November 28, 2011 17:35

FM Marc Lang sets new blindfold simul record of 46 boards

FM Marc Lang sets new blindfold simul record of 46 boards

Last weekend a German chess player played a simultaneous exhibition blindfolded over 46 boards in Sontheim an der Brenz, Germany. With a score of 34.5-11.5 in a simul that lasted 21 hours and 9 minutes, 41-year-old FM Marc Lang (2306) improved upon Miguel Najdorf's famous (but not universally recognized) record from 1947.

Marc Lang in a press photo for the promotion of the event

Event Blind simul | PGN
Dates November 26th-2th, 2011
Location Sontheim an der Brenz, Germany
System Blindfold simul against 46 boards
Players FM Marc Lang (2306) against 46 amateurs

Marc Lang's blindfold simul took place in the Gemeindehalle in Sontheim an der Brenz, a municipality in southern Germany, almost exactly between Stuttgart and Munich. It wasn't the first time that Lang, a 41-year-old computer programmer (married, 2 children), tried the toughest form of chess possible. The member of chess club Sontheim/Brenz played a simul over 35 boards in November 2010, thereby setting a new German and European record. He surpassed the previous European record of 34 games set by George Koltanowski at Edinburgh, Scotland in 1937.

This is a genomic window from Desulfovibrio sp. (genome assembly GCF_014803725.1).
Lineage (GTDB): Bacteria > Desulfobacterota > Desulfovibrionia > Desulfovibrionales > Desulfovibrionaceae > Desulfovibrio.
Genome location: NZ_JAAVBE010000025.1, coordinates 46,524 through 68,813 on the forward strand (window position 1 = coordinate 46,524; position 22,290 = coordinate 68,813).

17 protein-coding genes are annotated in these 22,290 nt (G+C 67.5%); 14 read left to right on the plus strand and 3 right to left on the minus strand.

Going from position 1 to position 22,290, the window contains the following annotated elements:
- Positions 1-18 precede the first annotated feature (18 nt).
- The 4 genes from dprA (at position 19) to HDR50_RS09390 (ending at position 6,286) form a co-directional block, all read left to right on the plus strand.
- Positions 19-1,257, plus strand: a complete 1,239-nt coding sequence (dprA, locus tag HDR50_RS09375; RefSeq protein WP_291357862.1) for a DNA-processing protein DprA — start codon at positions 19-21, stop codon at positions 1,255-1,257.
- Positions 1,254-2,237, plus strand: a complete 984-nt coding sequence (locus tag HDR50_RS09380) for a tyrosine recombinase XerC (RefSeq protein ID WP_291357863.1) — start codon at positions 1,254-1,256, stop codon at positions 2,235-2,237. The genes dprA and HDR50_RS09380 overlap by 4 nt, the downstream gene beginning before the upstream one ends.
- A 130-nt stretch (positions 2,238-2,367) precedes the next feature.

According to some sources, including the Guiness Book of Records, Koltanowski's achievement still counts as the official blindfold simul chess world record. On Wikipedia it says that

later both Miguel Najdorf and Janos Flesch claimed to have broken that record, but their efforts were not properly monitored the way that Koltanowski's was. Najdorf's first record in Rosario, Argentina was against 40 opponents (+36 =1 -3) and was organised in an effort to gain sufficient publicity to communicate to his family that he was still alive, as he had remained in Argentina after travelling from his native Poland to compete in the 1939 Chess Olympiad. He increased this record to 45 opponents in São Paulo in 1947, with the result of 39 wins, four draws and two losses. The Guinness Book of Records does not acknowledge Najdorf's record, because he allegedly had access to the scoresheets, and there were multiple opponents per board. Koltanowski claimed that he could have managed 100 games under those conditions. However, Najdorf's record is considered legitimate by other sources.